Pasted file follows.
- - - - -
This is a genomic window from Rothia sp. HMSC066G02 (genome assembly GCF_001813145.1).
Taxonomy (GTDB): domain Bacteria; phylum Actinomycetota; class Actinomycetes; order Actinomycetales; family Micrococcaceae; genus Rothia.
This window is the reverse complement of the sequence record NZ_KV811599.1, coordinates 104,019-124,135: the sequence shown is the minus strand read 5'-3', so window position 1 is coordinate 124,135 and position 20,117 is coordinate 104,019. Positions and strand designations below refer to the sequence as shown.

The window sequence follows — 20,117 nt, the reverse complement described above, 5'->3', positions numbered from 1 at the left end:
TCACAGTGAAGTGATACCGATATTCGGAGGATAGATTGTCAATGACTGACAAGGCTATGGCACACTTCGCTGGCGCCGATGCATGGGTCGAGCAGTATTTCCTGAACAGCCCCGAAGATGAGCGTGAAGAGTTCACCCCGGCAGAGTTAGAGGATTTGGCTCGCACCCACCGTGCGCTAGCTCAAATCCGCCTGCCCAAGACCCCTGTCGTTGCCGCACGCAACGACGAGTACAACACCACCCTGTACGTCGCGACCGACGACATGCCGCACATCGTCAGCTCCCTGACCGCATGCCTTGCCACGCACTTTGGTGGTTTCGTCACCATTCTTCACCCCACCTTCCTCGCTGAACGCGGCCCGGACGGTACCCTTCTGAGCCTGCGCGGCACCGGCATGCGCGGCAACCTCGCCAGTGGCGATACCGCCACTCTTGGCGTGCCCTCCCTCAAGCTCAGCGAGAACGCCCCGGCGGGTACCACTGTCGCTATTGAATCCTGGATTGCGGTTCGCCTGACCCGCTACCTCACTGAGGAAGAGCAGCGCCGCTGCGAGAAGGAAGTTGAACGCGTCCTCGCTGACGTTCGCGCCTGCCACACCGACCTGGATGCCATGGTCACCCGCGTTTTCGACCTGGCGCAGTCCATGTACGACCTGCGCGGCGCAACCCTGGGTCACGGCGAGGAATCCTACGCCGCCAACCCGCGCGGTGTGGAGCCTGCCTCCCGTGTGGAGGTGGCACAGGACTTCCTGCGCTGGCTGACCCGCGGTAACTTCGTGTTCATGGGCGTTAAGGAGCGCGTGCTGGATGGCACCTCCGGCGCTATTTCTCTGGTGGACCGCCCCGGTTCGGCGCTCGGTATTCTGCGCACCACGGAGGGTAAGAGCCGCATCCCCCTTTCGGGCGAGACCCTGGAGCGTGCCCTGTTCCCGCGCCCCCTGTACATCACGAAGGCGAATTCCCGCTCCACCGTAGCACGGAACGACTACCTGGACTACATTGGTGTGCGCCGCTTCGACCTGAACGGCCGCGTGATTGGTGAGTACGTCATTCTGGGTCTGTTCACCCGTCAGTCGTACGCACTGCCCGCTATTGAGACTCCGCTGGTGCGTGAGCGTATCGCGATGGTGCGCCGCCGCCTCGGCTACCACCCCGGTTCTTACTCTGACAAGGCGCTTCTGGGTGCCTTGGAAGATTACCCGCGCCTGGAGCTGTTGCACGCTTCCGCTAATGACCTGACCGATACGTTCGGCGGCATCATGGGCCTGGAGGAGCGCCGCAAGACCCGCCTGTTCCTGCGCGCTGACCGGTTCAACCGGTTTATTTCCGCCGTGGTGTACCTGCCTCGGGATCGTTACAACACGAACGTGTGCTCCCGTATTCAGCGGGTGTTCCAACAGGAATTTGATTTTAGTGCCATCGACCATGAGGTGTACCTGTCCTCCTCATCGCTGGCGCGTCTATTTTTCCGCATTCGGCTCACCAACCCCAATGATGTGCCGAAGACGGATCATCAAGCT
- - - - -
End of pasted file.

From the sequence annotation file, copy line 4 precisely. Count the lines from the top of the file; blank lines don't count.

The window sequence follows — 20,117 nt, the reverse complement described above, 5'->3', positions numbered from 1 at the left end: